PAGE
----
Item Details

Para-Narratives in the Odyssey: Stories in the Frame

Maureen Alden
Format
Book
Published
Oxford, United Kingdom : Oxford University Press, 2017.
Edition
First edition
Language
Some passages in Greek, translated into English
ISBN
9780199291069, 0199291063
Summary
Readers coming to the 'Odyssey' for the first time are often dazzled and bewildered by the wealth of material it contains which is seemingly unrelated to the central story: the main plot of Odysseus' return to Ithaca is complicated by myriad secondary narratives related by the poet and his characters, including Odysseus' own fantastic tales of Lotus Eaters, Sirens, and cannibal giants. 0Although these "para-narratives" are a source of pleasure and entertainment in their own right, each also has a special relevance to its immediate context, elucidating Odysseus' predicament and also subtly influencing and guiding the audience's reception of the main story. By exploring variations on the basic story-shape, drawing on familiar tales, anecdotes, and mythology, or inserting analogous situations, they create illuminating parallels to the main narrative and prompt specific responses in readers or listeners. This is the case even when details are suppressed or altered, as the audience may still experience the reverberations of the better-known version of the tradition, and it also applies to the characters themselves, who are often provided with a model of action for imitation or avoidance in their immediate contexts.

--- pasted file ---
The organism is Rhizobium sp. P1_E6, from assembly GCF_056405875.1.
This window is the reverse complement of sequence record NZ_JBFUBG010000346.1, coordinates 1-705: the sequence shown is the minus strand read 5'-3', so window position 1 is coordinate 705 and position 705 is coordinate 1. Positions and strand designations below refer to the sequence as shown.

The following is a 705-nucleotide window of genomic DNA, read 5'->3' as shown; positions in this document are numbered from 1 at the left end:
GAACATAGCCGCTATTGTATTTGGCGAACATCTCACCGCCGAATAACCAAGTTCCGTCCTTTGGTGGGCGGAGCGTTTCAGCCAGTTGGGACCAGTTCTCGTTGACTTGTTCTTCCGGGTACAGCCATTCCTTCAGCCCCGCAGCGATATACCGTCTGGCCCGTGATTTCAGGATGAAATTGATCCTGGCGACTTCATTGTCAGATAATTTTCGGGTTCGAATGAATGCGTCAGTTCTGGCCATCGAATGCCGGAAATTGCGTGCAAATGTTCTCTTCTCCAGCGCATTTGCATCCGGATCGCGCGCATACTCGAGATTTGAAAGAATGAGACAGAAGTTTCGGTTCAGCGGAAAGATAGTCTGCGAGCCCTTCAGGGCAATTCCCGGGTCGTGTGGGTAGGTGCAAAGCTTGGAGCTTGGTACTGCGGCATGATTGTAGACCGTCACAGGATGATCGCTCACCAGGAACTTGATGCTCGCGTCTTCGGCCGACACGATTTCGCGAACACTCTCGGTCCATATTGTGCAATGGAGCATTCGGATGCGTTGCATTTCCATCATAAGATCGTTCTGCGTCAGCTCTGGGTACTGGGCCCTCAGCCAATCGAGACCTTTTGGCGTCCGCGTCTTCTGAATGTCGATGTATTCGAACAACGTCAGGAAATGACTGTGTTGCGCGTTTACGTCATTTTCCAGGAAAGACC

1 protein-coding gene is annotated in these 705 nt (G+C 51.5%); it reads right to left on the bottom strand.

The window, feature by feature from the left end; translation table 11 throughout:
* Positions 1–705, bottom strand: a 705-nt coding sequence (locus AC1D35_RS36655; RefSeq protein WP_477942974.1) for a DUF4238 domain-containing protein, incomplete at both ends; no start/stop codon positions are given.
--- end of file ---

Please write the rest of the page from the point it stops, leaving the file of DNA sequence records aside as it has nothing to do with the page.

Description
xii, 424 pages ; 24 cm
Notes
Includes bibliographical references (pages 324-368) and indexes.
Technical Details
  • Access in Virgo Classic

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    a| Readers coming to the 'Odyssey' for the first time are often dazzled and bewildered by the wealth of material it contains which is seemingly unrelated to the central story: the main plot of Odysseus' return to Ithaca is complicated by myriad secondary narratives related by the poet and his characters, including Odysseus' own fantastic tales of Lotus Eaters, Sirens, and cannibal giants. 0Although these "para-narratives" are a source of pleasure and entertainment in their own right, each also has a special relevance to its immediate context, elucidating Odysseus' predicament and also subtly influencing and guiding the audience's reception of the main story. By exploring variations on the basic story-shape, drawing on familiar tales, anecdotes, and mythology, or inserting analogous situations, they create illuminating parallels to the main narrative and prompt specific responses in readers or listeners. This is the case even when details are suppressed or altered, as the audience may still experience the reverberations of the better-known version of the tradition, and it also applies to the characters themselves, who are often provided with a model of action for imitation or avoidance in their immediate contexts.
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